Uncle Francis (Frank) Laxton was born on 17 December 1939 at Warrnambool, Victoria. At 82 years of age, Frank is a revered Elder who continues to lead cultural ceremonies at significant cultural and community events, and a valued media spokesperson and cultural communicator for both Aboriginal and non-Aboriginal people.
Frank grew up on Framlingham Mission, within the embrace of rich Aboriginal culture. As a child, he experienced firsthand both the great joys and terrible issues faced by Victorian Aboriginal people, including racism, discrimination and poverty, and the redemptive power of strong community. He has many stories of Framlingham, including seeing Archie Roach taken as a child. After leaving the mission, Frank drove trucks for 40 years. Later, he conducted cultural surveys for government departments as a community leader.
Frank moved to Ballarat in 1990 with his wife Rhonda and two daughters, and he joined Ballarat and District Aboriginal Cooperative (BADAC) in 1991. BADAC delivers more than 64 culturally safe programs or services and cultural events to the Aboriginal and Torres Strait Islander communities of Ballarat, Moorabool, Hepburn, Golden Plains and into western Victoria. BADAC is a significant employer of Aboriginal people, with 150 staff, 40 per cent of whom are Aboriginal.
Many people from Framlingham moved to Ballarat and supported BADAC’s activities, including Uncle Ted Lovett OAM.
A life-changing accident occurred for Frank in 2009 when he fell off a ladder and woke up in the Royal Melbourne Hospital. However, this didn’t slow Frank down. He retired from work in 2014, and kept contributing to his community, particularly through BADAC.
Ballarat was a central location during the Stolen Generations decades, when children were forcibly removed from their families across Victoria and interstate and were placed in one of Ballarat’s five orphanages. Transgenerational trauma still resonates in the Ballarat Aboriginal community today. To assist his community though these times, Frank and his family fostered more than 20 children over a 10-year period.
Frank was Chairperson and a Board director of BADAC for over 20 years. His contribution is significant and enduring. He models strong community leadership and demonstrates not only the transformative power of community, but what can be achieved by one determined person. Frank is a dedicated, driving influence for BADAC, guiding and shaping its strategic direction and services. He has said: “Since 1991, BADAC has been a big part of my life. It has been good to me. BADAC is all about community”.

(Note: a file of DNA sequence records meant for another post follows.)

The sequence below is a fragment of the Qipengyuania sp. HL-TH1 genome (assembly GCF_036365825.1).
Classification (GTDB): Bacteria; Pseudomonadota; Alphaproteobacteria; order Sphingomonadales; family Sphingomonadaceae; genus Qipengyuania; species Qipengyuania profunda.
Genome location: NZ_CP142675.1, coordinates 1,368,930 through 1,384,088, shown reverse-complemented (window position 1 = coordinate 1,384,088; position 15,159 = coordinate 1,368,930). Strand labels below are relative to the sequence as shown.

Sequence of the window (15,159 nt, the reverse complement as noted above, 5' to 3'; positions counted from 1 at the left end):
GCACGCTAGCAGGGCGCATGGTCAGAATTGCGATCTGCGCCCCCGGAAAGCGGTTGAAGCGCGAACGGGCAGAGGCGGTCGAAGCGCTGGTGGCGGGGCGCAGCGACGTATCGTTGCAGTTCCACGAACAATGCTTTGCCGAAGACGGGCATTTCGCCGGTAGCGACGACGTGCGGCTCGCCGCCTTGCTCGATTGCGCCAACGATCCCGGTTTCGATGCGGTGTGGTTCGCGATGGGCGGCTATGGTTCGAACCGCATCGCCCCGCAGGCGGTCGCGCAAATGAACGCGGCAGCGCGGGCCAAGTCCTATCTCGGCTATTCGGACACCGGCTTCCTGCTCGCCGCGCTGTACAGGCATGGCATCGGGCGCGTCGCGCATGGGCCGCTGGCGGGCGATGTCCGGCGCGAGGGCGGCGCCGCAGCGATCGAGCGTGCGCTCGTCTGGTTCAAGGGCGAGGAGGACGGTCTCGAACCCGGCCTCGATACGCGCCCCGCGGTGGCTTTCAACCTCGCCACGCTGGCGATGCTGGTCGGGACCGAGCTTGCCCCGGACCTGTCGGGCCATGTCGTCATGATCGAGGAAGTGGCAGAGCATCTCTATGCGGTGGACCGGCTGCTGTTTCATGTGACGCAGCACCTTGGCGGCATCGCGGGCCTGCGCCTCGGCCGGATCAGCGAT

Frank also headed up BADAC’s first maintenance team and trained Aboriginal young people in work skills, including building, plastering, and painting. The team still thrives today.
Frank remains active at BADAC, supporting the Chief Executive Officer (CEO), representing BADAC in the media, and leading significant ceremonies and celebrations. He was bestowed BADAC’s Elders Recognition Award in 2015.
For three decades Frank has also supported some of Victoria’s most vulnerable and disenfranchised community members: Aboriginal men who have spent time in the justice system, including those who have been incarcerated for lengthy periods.
Frank has dedicated many hours supporting those men to connect or reconnect with their Aboriginal culture, to build self-respect and pride, empowering them to make better choices in their lives and to strive for a healthier future. This included working as a Crime Prevention Officer during 1991-1993, where Frank visited many Aboriginal men in prison.
Frank has supported those men at their most vulnerable time—when exiting the prison system—sourcing accommodation, driving them to do shopping, and assisting them to navigate the many changes that occurred in society while they were incarcerated. At 82 years of age, Frank is still conducting prison visits.
For 30 years, Frank has generously given his own time and resources, and shared his culture, strength and warm heart to each person he visited, and to many other people, both Aboriginal and non-Aboriginal, from all walks of life.
In the 2021 Victorian Senior of the Year Awards, Frank was awarded a Council on the Aging (COTA) Senior Achiever Award, in recognition of his extraordinary community leadership supporting Aboriginal people with culture, employment and secure housing over most of his adult life and into retirement. In 2022, he was nominated by the Grampians Regional Aboriginal Justice Advisory Committee and also awarded an Adult and Elders Justice Award in the Victorian Aboriginal Community Justice Awards.
Frank has made a lifelong contribution to Aboriginal communities and culture. He is renowned within community for his strength and knowledge of Aboriginal culture, and his unwavering faith in people to improve their lives. Every person Frank has encountered has been lifted by his generous heart, great warmth and compassion.
Reviewed 28 October 2022